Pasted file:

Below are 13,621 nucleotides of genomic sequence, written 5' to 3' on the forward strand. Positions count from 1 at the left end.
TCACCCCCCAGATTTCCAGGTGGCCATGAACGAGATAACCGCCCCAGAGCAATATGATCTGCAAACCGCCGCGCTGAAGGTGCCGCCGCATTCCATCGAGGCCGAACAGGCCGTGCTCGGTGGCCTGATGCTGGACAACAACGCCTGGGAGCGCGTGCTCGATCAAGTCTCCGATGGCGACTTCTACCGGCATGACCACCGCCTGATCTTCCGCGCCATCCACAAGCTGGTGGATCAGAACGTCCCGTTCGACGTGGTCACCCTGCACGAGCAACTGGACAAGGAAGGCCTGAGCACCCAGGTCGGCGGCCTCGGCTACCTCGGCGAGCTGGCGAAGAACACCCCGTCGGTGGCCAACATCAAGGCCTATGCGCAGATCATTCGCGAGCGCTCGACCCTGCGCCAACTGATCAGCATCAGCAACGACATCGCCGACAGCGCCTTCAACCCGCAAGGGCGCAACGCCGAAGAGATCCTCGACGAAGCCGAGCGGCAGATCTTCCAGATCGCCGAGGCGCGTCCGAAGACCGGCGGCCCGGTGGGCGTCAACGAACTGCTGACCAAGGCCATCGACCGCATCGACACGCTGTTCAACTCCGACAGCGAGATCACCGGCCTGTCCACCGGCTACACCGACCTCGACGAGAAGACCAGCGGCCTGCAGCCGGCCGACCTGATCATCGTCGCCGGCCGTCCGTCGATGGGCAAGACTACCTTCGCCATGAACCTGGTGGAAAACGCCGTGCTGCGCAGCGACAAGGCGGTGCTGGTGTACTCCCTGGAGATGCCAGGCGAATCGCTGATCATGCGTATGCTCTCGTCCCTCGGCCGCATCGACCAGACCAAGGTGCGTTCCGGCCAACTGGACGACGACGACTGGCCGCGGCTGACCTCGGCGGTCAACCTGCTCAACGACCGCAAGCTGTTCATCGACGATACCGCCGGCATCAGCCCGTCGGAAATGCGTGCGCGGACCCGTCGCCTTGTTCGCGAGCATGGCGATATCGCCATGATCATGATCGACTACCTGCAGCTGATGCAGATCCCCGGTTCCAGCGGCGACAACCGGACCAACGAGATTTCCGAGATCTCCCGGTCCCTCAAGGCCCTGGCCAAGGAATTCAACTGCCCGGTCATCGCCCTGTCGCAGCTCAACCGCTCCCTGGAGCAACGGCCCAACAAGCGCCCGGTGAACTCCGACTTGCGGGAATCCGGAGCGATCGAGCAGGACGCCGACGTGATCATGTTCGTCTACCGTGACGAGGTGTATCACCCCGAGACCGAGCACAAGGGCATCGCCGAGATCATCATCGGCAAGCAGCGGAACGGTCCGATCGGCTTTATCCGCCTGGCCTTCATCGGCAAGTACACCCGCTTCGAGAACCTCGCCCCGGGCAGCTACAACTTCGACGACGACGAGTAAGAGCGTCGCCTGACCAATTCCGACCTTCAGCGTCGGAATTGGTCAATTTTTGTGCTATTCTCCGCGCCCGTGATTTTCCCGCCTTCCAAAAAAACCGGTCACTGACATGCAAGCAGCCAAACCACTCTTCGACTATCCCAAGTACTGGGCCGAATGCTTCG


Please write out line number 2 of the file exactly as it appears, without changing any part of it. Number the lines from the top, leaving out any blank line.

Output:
TCACCCCCCAGATTTCCAGGTGGCCATGAACGAGATAACCGCCCCAGAGCAATATGATCTGCAAACCGCCGCGCTGAAGGTGCCGCCGCATTCCATCGAGGCCGAACAGGCCGTGCTCGGTGGCCTGATGCTGGACAACAACGCCTGGGAGCGCGTGCTCGATCAAGTCTCCGATGGCGACTTCTACCGGCATGACCACCGCCTGATCTTCCGCGCCATCCACAAGCTGGTGGATCAGAACGTCCCGTTCGACGTGGTCACCCTGCACGAGCAACTGGACAAGGAAGGCCTGAGCACCCAGGTCGGCGGCCTCGGCTACCTCGGCGAGCTGGCGAAGAACACCCCGTCGGTGGCCAACATCAAGGCCTATGCGCAGATCATTCGCGAGCGCTCGACCCTGCGCCAACTGATCAGCATCAGCAACGACATCGCCGACAGCGCCTTCAACCCGCAAGGGCGCAACGCCGAAGAGATCCTCGACGAAGCCGAGCGGCAGATCTTCCAGATCGCCGAGGCGCGTCCGAAGACCGGCGGCCCGGTGGGCGTCAACGAACTGCTGACCAAGGCCATCGACCGCATCGACACGCTGTTCAACTCCGACAGCGAGATCACCGGCCTGTCCACCGGCTACACCGACCTCGACGAGAAGACCAGCGGCCTGCAGCCGGCCGACCTGATCATCGTCGCCGGCCGTCCGTCGATGGGCAAGACTACCTTCGCCATGAACCTGGTGGAAAACGCCGTGCTGCGCAGCGACAAGGCGGTGCTGGTGTACTCCCTGGAGATGCCAGGCGAATCGCTGATCATGCGTATGCTCTCGTCCCTCGGCCGCATCGACCAGACCAAGGTGCGTTCCGGCCAACTGGACGACGACGACTGGCCGCGGCTGACCTCGGCGGTCAACCTGCTCAACGACCGCAAGCTGTTCATCGACGATACCGCCGGCATCAGCCCGTCGGAAATGCGTGCGCGGACCCGTCGCCTTGTTCGCGAGCATGGCGATATCGCCATGATCATGATCGACTACCTGCAGCTGATGCAGATCCCCGGTTCCAGCGGCGACAACCGGACCAACGAGATTTCCGAGATCTCCCGGTCCCTCAAGGCCCTGGCCAAGGAATTCAACTGCCCGGTCATCGCCCTGTCGCAGCTCAACCGCTCCCTGGAGCAACGGCCCAACAAGCGCCCGGTGAACTCCGACTTGCGGGAATCCGGAGCGATCGAGCAGGACGCCGACGTGATCATGTTCGTCTACCGTGACGAGGTGTATCACCCCGAGACCGAGCACAAGGGCATCGCCGAGATCATCATCGGCAAGCAGCGGAACGGTCCGATCGGCTTTATCCGCCTGGCCTTCATCGGCAAGTACACCCGCTTCGAGAACCTCGCCCCGGGCAGCTACAACTTCGACGACGACGAGTAAGAGCGTCGCCTGACCAATTCCGACCTTCAGCGTCGGAATTGGTCAATTTTTGTGCTATTCTCCGCGCCCGTGATTTTCCCGCCTTCCAAAAAAACCGGTCACTGACATGCAAGCAGCCAAACCACTCTTCGACTATCCCAAGTACTGGGCCGAATGCTTCG